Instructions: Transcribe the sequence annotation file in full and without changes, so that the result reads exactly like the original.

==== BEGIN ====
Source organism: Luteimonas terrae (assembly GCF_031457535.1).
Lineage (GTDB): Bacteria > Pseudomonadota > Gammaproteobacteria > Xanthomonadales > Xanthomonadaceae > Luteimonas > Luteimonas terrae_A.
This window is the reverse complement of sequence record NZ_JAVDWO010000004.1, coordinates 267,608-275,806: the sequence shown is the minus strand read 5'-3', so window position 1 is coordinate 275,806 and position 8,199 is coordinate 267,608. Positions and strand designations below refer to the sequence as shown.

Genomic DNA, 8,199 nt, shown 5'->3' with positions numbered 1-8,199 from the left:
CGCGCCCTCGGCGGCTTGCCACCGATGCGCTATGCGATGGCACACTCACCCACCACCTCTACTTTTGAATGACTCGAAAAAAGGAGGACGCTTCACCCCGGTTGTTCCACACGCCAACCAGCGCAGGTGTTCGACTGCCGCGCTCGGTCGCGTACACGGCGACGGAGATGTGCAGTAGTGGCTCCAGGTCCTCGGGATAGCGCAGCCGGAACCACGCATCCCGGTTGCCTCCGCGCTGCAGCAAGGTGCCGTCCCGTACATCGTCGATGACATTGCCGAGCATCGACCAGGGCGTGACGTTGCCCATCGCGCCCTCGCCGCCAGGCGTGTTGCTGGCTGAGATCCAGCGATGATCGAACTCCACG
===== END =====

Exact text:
Source organism: Luteimonas terrae (assembly GCF_031457535.1).
Lineage (GTDB): Bacteria > Pseudomonadota > Gammaproteobacteria > Xanthomonadales > Xanthomonadaceae > Luteimonas > Luteimonas terrae_A.
This window is the reverse complement of sequence record NZ_JAVDWO010000004.1, coordinates 267,608-275,806: the sequence shown is the minus strand read 5'-3', so window position 1 is coordinate 275,806 and position 8,199 is coordinate 267,608. Positions and strand designations below refer to the sequence as shown.

Genomic DNA, 8,199 nt, shown 5'->3' with positions numbered 1-8,199 from the left:
CGCGCCCTCGGCGGCTTGCCACCGATGCGCTATGCGATGGCACACTCACCCACCACCTCTACTTTTGAATGACTCGAAAAAAGGAGGACGCTTCACCCCGGTTGTTCCACACGCCAACCAGCGCAGGTGTTCGACTGCCGCGCTCGGTCGCGTACACGGCGACGGAGATGTGCAGTAGTGGCTCCAGGTCCTCGGGATAGCGCAGCCGGAACCACGCATCCCGGTTGCCTCCGCGCTGCAGCAAGGTGCCGTCCCGTACATCGTCGATGACATTGCCGAGCATCGACCAGGGCGTGACGTTGCCCATCGCGCCCTCGCCGCCAGGCGTGTTGCTGGCTGAGATCCAGCGATGATCGAACTCCACG